Description. How to pronounce the name of the airy chocolate bar? “Uno,” like the game? “You know,” as if eating the bar confers upon the consumer membership in an elite — albeit boring and fat-logged — secret club?
Our tester has chosen to go with “ooh…no.” The only discernible reason for selecting a chocolate novelty as dull as the U-No is the hope that its stratospherically high fat content will induce a stroke.
Packaging/Branding. A sleek silver wrapper and mid-century lettering belie the utter tedium of the product within.
The candy’s cheery attempt to spin its utterly uninteresting stale-pudding center as a delicate truffle is a deluded failure.
Description. A burnt-orange tube, dusted with pollen intended to evoke coconut, the Chick-O-Stick has nothing to do with chicken, although the color is reminiscent of buffalo-wing sauce.
The cross-sectioned Stick, a shiny moon-rock-y affair that resembles a ’70s-sci-fi set-design element, has nothing to do with anything found in nature — except possibly feces (the manner in which the peanut flecks are disported…enough said, we trust).
Packaging/Branding. The font and package shapes recall mid-century diner culture. Meanwhile, the company logo’s star and the product name’s label share the same nuclear-meltdown orange as the Stick, and the transparent cellophane makes no attempt to hide or even lessen the visual impact of the homely snack within — a zen attitude our testers almost admire.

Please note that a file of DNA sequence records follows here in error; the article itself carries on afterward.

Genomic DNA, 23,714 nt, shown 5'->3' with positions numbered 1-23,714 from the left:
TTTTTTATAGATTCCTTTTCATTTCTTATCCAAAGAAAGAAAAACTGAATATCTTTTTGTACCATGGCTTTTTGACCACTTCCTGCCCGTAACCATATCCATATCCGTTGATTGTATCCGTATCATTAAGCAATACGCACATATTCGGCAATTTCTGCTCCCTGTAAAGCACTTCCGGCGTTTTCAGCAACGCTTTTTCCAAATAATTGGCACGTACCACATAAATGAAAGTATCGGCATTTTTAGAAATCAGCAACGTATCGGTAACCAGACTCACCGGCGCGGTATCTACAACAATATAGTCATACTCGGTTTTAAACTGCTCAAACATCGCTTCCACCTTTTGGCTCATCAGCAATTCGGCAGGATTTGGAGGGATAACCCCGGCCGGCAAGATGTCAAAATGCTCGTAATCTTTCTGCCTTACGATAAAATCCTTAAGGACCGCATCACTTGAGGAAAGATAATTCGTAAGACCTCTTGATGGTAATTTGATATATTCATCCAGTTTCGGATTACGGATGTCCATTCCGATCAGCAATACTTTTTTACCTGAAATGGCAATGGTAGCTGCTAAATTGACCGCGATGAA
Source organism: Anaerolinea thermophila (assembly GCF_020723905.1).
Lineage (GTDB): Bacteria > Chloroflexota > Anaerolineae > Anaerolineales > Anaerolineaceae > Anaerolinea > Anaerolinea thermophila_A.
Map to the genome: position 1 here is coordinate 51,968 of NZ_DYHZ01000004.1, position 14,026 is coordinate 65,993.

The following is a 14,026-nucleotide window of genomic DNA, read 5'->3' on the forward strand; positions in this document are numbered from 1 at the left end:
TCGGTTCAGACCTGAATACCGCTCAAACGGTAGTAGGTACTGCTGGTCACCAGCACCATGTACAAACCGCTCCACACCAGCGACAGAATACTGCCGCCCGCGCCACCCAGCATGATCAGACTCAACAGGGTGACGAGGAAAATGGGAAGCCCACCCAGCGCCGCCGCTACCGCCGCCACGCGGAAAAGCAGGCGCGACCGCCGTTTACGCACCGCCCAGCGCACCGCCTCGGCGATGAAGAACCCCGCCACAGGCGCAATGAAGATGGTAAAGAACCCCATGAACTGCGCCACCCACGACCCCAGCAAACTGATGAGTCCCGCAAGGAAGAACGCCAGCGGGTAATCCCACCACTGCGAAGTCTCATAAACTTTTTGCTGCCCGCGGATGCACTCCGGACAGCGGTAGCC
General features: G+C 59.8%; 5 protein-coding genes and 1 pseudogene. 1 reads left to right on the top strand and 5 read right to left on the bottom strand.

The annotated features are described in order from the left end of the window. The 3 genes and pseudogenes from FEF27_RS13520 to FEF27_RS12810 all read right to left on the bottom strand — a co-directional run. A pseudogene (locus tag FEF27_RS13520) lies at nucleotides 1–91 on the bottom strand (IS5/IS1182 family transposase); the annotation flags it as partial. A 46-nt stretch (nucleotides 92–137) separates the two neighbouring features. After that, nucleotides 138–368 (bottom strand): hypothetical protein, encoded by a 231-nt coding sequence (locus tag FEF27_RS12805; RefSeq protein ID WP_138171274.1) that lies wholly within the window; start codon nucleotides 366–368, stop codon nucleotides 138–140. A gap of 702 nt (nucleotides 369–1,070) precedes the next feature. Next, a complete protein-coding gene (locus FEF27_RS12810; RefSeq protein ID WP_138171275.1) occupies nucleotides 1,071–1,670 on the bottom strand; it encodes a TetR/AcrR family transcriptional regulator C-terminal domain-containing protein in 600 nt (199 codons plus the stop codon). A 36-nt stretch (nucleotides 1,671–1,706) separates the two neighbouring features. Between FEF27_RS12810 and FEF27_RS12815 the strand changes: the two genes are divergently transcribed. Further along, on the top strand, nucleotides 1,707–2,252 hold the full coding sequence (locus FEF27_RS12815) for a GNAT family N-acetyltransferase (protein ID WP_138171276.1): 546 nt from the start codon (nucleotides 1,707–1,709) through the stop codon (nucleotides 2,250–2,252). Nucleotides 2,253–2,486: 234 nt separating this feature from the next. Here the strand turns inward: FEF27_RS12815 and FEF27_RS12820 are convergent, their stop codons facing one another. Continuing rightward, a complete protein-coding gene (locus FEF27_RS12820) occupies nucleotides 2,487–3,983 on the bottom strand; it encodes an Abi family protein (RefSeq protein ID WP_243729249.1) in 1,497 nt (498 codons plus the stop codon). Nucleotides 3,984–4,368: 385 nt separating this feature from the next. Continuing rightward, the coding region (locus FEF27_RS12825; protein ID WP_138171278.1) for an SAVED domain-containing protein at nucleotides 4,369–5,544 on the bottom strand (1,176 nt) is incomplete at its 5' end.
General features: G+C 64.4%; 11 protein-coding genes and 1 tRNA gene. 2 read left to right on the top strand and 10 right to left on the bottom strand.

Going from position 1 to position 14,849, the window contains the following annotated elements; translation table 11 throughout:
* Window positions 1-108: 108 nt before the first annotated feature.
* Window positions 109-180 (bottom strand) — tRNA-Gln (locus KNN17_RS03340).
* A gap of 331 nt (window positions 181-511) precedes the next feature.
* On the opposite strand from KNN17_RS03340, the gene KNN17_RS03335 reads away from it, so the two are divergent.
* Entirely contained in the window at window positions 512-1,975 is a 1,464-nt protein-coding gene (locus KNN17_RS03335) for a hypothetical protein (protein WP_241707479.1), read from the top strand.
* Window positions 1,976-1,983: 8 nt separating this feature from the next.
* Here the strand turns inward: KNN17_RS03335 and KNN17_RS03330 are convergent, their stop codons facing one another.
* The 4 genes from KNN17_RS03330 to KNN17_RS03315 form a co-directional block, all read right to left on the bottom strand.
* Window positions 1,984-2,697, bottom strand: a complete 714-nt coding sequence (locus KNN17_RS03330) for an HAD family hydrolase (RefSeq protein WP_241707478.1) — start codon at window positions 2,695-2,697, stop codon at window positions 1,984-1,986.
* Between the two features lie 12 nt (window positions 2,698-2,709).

Description. The Chocletto is, in theory, the waking embodiment of every candy-loving child’s wildest dream: a hybrid of the Starburst shape, the Kraft caramel’s smooth chewiness, and chocolate.
The poo-hued reality falls short of “revolting,” but then, it just falls short, period.
Packaging/Branding. The Old Time Candy Company sends an eight-pack of Choclettos in a plastic dime-store sleeve; each candy is folded into a white waxed wrapper with “Choclettos™” printed in purple on the side.
Description. The proportion of chocolate in each individual Neapolitan Sundae candy is apparently a direct response to the Simpsons episode in which Homer finds that Bart has stripped numerous cartons of Neapolitan ice cream of the chocolate segment. An understandable decision, but an unfortunate one as well; that segment’s shade of brown is reminiscent of feces, and showcases the candy’s tendency to perspire. The tester expected a handful of barnyard flies to begin circling the unwrapped candy.
Packaging/Branding. If said flies failed to materialize, we may blame the extremely persistent plastic wrapping, as well as the candy’s propensity to melt into the wrapper’s folds. Prying a Neapolitan blob loose from its crinkly lair is a sticky affair, and traces left on the hands will act like superglue.
Description. Cured fish of any sort is guaranteed to motivate furious debates along any number of axes: how fishy is too fishy vs. “oy: it’s fish”; when to pair sweet with salt; rye-pernickel bread, clever solution or unholy hybrid. Addressing the sliced herring fillet, we will confine ourselves to a mere two of these arguments. The first: whether a snack is the same thing as a nosh.
As scientists, we at the B.A.R.F. must refrain from any final or permanent judgment in the matter; we will merely illustrate the reasoning, to wit: many consider a snack a food item that, while it may augment a meal, is not a meal substitute; a nosh, meanwhile, is understood as composed of meal components, but consumed in smaller quantities and grazing style — often at the same in-between times as a snack, but differing from a meal in degree, rather than as a snack does, in kind.